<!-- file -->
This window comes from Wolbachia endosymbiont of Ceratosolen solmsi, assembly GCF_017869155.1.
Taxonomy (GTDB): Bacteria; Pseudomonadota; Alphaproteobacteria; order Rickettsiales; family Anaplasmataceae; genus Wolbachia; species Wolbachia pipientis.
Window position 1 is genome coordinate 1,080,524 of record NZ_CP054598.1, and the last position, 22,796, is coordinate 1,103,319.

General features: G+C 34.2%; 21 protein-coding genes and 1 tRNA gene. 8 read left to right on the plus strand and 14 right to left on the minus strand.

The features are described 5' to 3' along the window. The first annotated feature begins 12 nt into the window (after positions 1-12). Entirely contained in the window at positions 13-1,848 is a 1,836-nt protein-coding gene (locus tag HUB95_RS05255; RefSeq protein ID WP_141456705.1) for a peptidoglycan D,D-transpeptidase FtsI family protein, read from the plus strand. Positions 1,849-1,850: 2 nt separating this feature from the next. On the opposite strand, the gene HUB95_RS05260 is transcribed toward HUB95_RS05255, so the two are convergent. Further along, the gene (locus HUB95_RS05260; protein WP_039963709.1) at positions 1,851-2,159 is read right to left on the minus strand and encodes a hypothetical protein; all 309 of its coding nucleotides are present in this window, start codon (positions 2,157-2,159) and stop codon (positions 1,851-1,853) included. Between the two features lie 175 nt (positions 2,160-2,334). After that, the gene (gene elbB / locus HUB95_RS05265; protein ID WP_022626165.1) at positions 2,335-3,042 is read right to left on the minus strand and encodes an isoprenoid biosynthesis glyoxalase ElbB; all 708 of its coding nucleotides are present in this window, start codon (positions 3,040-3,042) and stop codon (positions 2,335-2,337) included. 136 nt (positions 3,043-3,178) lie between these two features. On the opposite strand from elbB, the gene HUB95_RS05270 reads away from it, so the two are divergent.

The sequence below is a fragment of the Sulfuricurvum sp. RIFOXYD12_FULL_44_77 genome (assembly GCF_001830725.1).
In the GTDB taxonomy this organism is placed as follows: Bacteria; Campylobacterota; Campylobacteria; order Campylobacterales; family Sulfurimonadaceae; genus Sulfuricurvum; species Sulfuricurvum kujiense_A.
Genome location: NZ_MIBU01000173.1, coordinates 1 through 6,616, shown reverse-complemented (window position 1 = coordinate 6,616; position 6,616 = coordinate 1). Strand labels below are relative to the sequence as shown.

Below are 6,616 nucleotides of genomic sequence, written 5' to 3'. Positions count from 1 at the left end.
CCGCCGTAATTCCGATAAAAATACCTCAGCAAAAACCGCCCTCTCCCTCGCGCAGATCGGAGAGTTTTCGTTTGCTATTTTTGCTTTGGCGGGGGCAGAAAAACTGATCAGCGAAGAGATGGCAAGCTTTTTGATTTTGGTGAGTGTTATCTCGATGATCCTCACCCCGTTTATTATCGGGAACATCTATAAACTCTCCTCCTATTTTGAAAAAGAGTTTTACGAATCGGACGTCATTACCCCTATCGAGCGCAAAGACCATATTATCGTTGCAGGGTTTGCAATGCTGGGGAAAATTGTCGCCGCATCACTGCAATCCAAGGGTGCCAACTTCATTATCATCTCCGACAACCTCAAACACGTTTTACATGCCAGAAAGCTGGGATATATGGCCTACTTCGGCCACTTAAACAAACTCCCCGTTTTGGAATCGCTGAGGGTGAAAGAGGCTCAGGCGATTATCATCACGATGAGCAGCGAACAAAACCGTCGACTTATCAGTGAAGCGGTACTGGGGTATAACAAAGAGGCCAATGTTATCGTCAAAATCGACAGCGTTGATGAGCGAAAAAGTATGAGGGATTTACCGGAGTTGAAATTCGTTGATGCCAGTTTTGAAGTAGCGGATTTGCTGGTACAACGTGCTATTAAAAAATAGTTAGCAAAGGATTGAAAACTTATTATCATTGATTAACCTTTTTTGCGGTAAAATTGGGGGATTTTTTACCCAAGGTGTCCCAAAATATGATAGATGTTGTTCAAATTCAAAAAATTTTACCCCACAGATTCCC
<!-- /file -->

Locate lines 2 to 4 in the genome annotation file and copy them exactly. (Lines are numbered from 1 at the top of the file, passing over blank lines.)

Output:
Taxonomy (GTDB): Bacteria; Pseudomonadota; Alphaproteobacteria; order Rickettsiales; family Anaplasmataceae; genus Wolbachia; species Wolbachia pipientis.
Window position 1 is genome coordinate 1,080,524 of record NZ_CP054598.1, and the last position, 22,796, is coordinate 1,103,319.

General features: G+C 34.2%; 21 protein-coding genes and 1 tRNA gene. 8 read left to right on the plus strand and 14 right to left on the minus strand.